Storm Related Outages
If a severe weather emergency happens in our community, you may be without basic utilities for long periods of time. It may take emergency workers some time to get to you. After all, they are also battling the same problems that a storm brings.
You should be prepared to take care of yourself and your household for a minimum period of 72 hours.
By taking a few simple steps, you can become better prepared to face a range of emergencies that include winter storms, flooding, major power outages and other emergencies that may leave you without basic services or find you evacuated.
Know the Risks
Have a Plan
Make a Kit
BEFORE A POWER OUTAGE
Thunderstorms, high winds and snowstorms can create power outage situations that may last longer than a few minutes. They could be widespread and even last for days. You should always be prepared ahead of time for the possibility that you will be without power for a longer period. Before a power outage strikes, consider the following
- Battery powered smoke alarms need to be regularly fitted with fresh batteries. People often heat their home with wood or other power supply means, which could increase the risk of fire, and permanently wired smoke alarms do not work in a power outage.
- Make sure your home has a working carbon monoxide detector. If it is hard-wired to the house's electrical supply, ensure it has a battery-powered back-up.
- New handheld phones won’t work without power. Buy an inexpensive handset to plug directly into the telephone jack. You might consider a UPS or battery pack to power or recharge communication devices (computer, cell phones, wireless phones) if access to the outside is important during an outage.
- If a back up generator is in your plans, it should have an ESA inspected transfer capability and fuel on hand to last through a longer outage. Store fuel responsibly and know what devices your generator can supply.
- In the winter, always keep a full tank of gas in the automobile. This will allow you to drive somewhere that has power when the roads are safe to travel. It will also reduce the risk of gas lines freezing in winter.
- Businesses should consult with an electrician or computer expert to determine the best strategy to deal with critical equipment and data.
- Protect sensitive electrical appliances such as TVs, computer, and DVD players with a surge-protecting powerbar. During an outage, turn all units off and only leave a light on so you know when the power returns.
- Knowledge of appropriate generator safety, food safety and electrical restart procedures are all important.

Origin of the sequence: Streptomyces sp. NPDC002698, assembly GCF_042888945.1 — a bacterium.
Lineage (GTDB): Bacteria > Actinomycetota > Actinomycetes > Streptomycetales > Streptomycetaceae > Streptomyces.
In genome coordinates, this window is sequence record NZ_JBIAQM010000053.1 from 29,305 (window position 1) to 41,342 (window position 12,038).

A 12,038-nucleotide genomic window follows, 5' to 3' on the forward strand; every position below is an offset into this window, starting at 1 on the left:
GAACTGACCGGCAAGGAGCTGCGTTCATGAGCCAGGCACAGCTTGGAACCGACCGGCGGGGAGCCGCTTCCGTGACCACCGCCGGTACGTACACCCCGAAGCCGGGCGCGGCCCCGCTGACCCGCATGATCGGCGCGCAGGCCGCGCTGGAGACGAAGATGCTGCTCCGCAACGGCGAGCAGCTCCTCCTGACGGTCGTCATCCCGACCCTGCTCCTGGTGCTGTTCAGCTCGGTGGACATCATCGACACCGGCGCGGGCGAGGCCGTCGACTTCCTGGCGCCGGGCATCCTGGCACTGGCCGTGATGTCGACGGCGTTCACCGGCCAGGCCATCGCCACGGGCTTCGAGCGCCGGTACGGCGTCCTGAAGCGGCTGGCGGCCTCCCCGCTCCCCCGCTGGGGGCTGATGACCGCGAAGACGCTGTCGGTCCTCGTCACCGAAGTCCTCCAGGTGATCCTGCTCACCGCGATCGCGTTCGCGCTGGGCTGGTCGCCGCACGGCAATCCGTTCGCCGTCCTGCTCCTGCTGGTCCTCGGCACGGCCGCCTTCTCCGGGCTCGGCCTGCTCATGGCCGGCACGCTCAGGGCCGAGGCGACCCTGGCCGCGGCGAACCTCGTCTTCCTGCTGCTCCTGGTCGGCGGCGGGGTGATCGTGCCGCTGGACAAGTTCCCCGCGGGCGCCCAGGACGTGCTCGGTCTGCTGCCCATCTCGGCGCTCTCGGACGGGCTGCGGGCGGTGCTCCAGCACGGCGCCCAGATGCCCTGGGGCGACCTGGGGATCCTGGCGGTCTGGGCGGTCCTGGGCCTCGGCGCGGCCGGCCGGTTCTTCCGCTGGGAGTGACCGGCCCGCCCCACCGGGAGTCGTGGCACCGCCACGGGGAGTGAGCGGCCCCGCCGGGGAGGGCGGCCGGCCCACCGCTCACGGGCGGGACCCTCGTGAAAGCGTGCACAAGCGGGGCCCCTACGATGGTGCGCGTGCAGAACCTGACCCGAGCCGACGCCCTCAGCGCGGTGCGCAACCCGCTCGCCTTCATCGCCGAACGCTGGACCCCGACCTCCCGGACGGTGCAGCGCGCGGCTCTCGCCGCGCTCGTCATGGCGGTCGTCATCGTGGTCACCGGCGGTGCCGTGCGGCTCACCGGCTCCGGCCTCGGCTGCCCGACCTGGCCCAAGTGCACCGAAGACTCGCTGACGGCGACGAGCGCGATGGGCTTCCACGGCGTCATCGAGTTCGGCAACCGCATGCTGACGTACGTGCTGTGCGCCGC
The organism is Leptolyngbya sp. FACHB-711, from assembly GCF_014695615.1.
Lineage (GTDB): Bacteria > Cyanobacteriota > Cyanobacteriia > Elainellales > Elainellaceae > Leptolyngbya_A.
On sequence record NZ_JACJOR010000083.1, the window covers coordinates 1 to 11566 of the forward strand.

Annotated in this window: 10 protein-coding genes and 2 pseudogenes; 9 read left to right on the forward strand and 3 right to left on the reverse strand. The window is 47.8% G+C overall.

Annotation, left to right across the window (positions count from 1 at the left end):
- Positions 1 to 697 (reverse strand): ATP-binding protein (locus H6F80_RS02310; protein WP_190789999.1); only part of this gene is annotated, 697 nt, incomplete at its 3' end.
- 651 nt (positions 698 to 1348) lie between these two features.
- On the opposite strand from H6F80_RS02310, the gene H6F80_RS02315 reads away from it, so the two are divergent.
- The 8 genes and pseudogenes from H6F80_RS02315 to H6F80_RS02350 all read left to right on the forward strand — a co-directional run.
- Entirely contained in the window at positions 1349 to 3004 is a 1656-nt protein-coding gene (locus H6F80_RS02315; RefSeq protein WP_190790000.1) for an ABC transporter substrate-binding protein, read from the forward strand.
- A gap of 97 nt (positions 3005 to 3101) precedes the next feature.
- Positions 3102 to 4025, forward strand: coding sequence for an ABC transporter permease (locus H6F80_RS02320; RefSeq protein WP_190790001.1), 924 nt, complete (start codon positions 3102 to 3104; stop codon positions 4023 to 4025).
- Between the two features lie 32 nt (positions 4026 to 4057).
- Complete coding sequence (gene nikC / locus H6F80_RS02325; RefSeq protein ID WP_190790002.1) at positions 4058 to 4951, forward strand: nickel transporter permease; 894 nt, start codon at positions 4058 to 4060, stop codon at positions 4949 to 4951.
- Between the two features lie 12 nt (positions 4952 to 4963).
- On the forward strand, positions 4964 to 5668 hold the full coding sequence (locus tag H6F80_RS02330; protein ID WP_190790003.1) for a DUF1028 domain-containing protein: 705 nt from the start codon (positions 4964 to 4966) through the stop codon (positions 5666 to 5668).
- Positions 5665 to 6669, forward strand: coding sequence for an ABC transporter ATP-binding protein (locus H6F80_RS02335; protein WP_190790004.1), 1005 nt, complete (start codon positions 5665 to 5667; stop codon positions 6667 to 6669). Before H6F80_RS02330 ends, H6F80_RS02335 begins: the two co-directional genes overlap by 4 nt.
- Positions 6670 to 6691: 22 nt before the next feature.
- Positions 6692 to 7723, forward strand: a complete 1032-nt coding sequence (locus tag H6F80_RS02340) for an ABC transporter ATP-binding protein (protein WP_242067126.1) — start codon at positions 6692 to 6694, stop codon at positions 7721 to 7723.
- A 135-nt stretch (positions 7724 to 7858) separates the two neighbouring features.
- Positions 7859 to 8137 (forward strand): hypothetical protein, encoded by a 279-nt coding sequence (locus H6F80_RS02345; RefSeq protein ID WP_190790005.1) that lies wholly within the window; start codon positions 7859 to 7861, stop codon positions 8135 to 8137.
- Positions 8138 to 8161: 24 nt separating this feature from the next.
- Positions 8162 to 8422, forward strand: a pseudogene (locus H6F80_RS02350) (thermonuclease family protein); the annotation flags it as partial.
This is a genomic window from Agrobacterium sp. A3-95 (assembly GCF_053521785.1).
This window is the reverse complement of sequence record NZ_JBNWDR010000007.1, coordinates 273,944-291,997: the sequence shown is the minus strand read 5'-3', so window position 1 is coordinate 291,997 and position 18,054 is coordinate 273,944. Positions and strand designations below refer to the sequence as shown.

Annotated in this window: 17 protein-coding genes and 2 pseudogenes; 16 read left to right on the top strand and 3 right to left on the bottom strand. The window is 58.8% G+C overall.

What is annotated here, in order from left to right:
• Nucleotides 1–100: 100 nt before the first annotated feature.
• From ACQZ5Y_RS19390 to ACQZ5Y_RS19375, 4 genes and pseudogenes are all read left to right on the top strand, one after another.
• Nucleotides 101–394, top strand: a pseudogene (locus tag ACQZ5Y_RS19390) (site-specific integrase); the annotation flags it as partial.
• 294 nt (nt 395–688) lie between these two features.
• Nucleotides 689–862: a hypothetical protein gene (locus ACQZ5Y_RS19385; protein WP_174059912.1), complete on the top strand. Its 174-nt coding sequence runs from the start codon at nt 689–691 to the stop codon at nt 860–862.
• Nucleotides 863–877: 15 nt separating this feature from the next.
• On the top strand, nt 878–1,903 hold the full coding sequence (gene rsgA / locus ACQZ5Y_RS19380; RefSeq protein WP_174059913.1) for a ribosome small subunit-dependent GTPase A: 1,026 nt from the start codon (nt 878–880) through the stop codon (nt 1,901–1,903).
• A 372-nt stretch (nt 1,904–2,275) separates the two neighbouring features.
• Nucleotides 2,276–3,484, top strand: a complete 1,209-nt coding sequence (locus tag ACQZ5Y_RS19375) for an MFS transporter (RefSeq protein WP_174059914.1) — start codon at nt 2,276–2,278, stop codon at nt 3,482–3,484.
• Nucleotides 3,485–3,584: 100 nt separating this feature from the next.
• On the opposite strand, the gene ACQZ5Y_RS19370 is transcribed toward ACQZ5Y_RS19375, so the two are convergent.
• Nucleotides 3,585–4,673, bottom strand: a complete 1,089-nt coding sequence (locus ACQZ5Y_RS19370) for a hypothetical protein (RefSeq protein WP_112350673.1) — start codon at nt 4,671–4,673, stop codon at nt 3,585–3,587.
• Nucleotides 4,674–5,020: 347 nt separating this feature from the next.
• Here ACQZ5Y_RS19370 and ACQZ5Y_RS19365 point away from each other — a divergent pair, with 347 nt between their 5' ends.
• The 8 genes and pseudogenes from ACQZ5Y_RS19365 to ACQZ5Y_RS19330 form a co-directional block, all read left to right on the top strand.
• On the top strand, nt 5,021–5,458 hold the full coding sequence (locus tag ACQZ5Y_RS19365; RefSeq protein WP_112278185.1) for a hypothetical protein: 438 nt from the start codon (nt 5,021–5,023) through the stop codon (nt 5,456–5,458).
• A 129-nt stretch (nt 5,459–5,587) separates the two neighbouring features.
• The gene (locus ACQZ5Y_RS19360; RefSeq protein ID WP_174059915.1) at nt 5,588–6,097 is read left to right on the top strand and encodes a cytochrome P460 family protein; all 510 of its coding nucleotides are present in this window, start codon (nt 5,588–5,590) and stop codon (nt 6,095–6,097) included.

- Take the time to get an emergency kit together. Visit the Ontario Be Prepared Site on the right sidebar for content suggestions.
DURING A POWER OUTAGE
If you see downed power lines, do not go near them. Call 911
First, check whether the power outage is limited to your home. If your neighbours' power is still on, check your own circuit breaker panel or fuse box. If the problem is not a breaker or a fuse, check the service wires leading to the house. If they are obviously damaged or on the ground, stay at least 10 meters back and notify Thunder Bay Hydro. Keep the number along with other emergency numbers near your telephone.
If your neighbours' power is also out, notify Thunder Bay Hydro.
During storm events, if you see a tree or other object on a power line or sparking equipment on poles, notify Thunder Bay Hydro.
Call Us at (807) 343-1002 or use the outage notification form
- Turn off all tools, appliances and electronic equipment, and turn the thermostat(s) for the home heating system down to minimum to prevent damage from a power surge when power is restored. Also, power can be restored more easily when there is not a heavy load on the electrical system.
- Turn off all lights, except one inside and one outside, so that both you and hydro crews outside know that power has been restored.
- Don't open your freezer or fridge unless it is absolutely necessary. A full freezer will keep food frozen for 24 to 36 hours if the door remains closed.
- Never use charcoal or gas barbecues, camping heating equipment, or home generators indoors. They give off carbon monoxide. Because you can't smell or see it, carbon monoxide can cause health problems and is life-threatening.
- Use proper candle holders. Never leave lit candles unattended and keep out of reach of children. Always extinguish candles before going to bed.
- Listen to your battery-powered or wind-up radio for information on the outage and advice from authorities. If these are not available, you may choose to monitor broadcast media using your car radio.
- Listen to the Radio – local media are provided with the most current information about larger power outages. When a major outage is taking place, watch social media for updates.